"Seeking Pleasing" by Carla Ewert

Seeking Pleasing

I believe I ought to be pleasing.

Pleasing means being quiet—making you feel witty and smart by keeping conversation safely within the bounds of your skills—not saying what I think because it isn’t what you think, and maybe what I think is sharp enough to undo what you think, or maybe it’s dull enough to pollute the space between us.

But then pleasing means being assertive—because women today should be bold —the one to fill the silence, make the point that needs making to prove I’m as smart as you.

Pleasing means being invisible—a blank sheet onto which you can write the story that suits you: desire, angel, sweetheart, mother, friend.

And then means being visible, clearly marked so you know what to expect: the ring, the age, the roles, clear categories.

Pleasing means being groomed so that when you look you think, that, that is what I wanted to see. Like the man who patted my little one’s head and shook her father’s hand, “such a pretty daughter,” as if her beauty was for his sake—a gift to him from her father—or as if in congratulations, her beauty an achievement.

Pleasing means being effortless, so that my trying isn’t too obvious lest you feel threatened even by that or I become uninteresting in my acquiescence.

Pleasing means burying my talent, the last fearful servant, sometimes not afraid of losing but of outdoing—shining can be unbearable. But sometimes because my talent will never match yours, first servant of investment and returns.

Means whatever things were gain to me, I have counted as loss that I may know you—know you by not knowing myself, allowed proximity because conflict is impossible because I am always already emptied and erased.

Pleasing means being fifteen and kneeling on the floor to prove there is only one inch between that floor and my hem to a teacher with a ruler.

Means measuring with three fingers to make sure my neckline is a modest distance from my collar bone.

Means being nineteen and wearing the shorter skirt because you told me not to be a prude.

Means being thirty-eight and changing ten times because everything feels like too much: too tight, too low, too sweet, too old, too young, too revealing, too intimidating.

Means seeing articles titled ten things a woman over thirty-five should never wear and reading them.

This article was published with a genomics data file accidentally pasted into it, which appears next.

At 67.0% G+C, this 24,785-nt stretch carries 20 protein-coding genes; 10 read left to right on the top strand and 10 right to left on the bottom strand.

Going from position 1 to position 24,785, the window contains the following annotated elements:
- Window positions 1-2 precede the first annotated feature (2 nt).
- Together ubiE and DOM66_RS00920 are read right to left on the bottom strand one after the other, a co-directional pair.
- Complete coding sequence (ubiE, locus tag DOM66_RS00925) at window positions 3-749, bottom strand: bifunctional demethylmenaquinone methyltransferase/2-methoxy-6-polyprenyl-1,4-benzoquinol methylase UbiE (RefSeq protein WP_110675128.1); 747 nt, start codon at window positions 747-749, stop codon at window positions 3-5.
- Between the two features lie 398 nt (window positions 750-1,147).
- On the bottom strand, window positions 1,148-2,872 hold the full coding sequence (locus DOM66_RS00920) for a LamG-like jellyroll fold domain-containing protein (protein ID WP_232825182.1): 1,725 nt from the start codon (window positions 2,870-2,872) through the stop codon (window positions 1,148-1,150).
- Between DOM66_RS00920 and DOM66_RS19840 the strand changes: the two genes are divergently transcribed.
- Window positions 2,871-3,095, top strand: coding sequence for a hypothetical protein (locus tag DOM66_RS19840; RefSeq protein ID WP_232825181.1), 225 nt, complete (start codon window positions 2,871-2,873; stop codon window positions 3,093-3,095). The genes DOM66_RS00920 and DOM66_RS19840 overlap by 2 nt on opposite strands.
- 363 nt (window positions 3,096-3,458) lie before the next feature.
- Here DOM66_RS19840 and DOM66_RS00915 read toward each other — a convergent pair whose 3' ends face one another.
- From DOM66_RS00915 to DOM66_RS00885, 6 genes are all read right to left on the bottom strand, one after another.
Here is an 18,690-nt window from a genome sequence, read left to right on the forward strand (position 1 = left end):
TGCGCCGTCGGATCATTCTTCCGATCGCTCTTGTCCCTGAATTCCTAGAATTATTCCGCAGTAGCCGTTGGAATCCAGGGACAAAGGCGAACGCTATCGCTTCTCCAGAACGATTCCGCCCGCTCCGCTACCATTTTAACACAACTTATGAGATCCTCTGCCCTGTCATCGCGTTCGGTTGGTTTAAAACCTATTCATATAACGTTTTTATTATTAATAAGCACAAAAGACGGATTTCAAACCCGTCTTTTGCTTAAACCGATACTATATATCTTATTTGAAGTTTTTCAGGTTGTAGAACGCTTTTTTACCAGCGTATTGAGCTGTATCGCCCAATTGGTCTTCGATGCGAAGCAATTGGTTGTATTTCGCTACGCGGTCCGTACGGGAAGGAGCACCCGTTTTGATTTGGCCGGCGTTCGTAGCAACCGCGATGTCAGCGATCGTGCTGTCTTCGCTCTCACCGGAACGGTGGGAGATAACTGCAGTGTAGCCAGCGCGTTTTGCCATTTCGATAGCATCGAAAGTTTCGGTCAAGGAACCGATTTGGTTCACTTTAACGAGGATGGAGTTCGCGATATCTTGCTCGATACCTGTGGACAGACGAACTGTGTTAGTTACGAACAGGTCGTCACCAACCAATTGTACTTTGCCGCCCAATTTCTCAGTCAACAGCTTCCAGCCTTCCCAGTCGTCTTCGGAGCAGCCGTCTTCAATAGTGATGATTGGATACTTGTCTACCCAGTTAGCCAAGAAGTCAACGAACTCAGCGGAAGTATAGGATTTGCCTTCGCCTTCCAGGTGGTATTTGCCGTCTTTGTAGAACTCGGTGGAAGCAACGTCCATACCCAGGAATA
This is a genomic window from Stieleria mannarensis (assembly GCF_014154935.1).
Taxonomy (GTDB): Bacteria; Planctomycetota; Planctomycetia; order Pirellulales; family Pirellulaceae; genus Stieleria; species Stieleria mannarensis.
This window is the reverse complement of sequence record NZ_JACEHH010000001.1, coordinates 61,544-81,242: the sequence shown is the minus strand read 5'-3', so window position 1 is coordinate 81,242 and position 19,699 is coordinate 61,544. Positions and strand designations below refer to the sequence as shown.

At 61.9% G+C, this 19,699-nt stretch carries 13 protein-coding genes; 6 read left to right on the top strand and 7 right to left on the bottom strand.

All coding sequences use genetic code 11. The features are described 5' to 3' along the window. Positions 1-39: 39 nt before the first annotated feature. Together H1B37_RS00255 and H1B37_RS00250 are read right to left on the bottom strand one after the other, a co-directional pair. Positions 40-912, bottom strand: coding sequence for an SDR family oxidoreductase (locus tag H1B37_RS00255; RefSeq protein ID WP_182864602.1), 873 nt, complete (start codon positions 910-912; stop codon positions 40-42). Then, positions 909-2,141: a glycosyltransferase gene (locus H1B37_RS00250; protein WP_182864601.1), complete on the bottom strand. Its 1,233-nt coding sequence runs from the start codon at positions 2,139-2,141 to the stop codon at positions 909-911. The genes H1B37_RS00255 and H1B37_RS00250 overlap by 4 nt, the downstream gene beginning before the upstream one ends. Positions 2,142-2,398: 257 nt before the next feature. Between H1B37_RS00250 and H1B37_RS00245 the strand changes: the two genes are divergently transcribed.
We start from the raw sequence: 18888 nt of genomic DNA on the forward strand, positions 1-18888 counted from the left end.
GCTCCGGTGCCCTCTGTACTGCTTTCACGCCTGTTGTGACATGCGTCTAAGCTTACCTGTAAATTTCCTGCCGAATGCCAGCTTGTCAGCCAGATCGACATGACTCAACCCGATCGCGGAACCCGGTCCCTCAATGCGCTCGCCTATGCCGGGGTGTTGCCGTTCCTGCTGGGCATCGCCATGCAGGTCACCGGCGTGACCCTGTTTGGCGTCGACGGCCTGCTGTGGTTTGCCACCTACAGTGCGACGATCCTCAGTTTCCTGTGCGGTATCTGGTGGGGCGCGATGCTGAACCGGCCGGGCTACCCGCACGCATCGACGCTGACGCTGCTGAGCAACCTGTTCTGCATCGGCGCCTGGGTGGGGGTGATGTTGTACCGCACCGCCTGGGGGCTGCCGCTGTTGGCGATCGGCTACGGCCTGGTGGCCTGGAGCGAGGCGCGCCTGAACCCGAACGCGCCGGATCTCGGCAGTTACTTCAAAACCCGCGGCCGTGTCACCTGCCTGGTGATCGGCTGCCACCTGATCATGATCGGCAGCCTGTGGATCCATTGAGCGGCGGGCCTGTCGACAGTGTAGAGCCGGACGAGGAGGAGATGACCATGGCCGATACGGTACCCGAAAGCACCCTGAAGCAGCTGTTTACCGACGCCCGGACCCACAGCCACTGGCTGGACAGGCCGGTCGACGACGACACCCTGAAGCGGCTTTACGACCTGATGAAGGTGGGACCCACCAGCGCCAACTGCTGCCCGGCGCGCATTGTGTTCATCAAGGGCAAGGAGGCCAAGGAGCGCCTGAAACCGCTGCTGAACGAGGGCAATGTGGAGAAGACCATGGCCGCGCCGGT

Means my body is for your pleasure not mine, my pleasure dependent on your whim, my responses and aches molded to yours.

Pleasing means my feelings ought to reflect yours. If you love, I love. If you distance, I distance. If you smile, I smile. If you want, I want. Never ask, never need, never want anything other than what you would have me want.

Means only worrying when you have the solution. Only emoting when you have capacity. Only wanting what you can give.

Means narrowing my feelings to the constructs in which we live, not letting them overrun the boundaries, and if they do, drawing them back quickly, hoping no one saw.

Pleasing means being just a pretty face.
Means being more than a pretty face.
Means smiling when I’m angry.
Means comforting you when I’m undone. Means breathing deeply when I want to scream.

Means saying yes when I feel no, saying will when I feel won’t, saying do when I feel don’t.

Pleasing till I’m sick with my own sweetness. Sick with swallowing unsaid words and choked down feelings.

Sick with wanting to know what I know. Wanting to hear my own ache, my own wit, my own soul. My own frequency turned up up so I can hear it over the din of demand.

Sick with fear that pleasing is the only pleasure I’m offered. A pleasure hollowed of substance, my senses undone, capitulating to yours.

And then there it is.

And I know I’m seeking what can’t be found. Trying to grasp what can’t be held.

Your pleasure is a thing I cannot feel. I can only feel my own.

And mine lives in MY body—senses alive and curious. And my body knows already...

the way rain feels on the crown of my head,
the piercing of a rock on my bare feet,
the pink halo around my baby’s hand pressed against the sunshine in the car window,
the arc of lamp light on the wall, soft at it’s edges,
the sound of a plate being placed on the wooden table,
another’s forehead leaning against mine and a shared breath.

This is pleasing.

Carla Ewert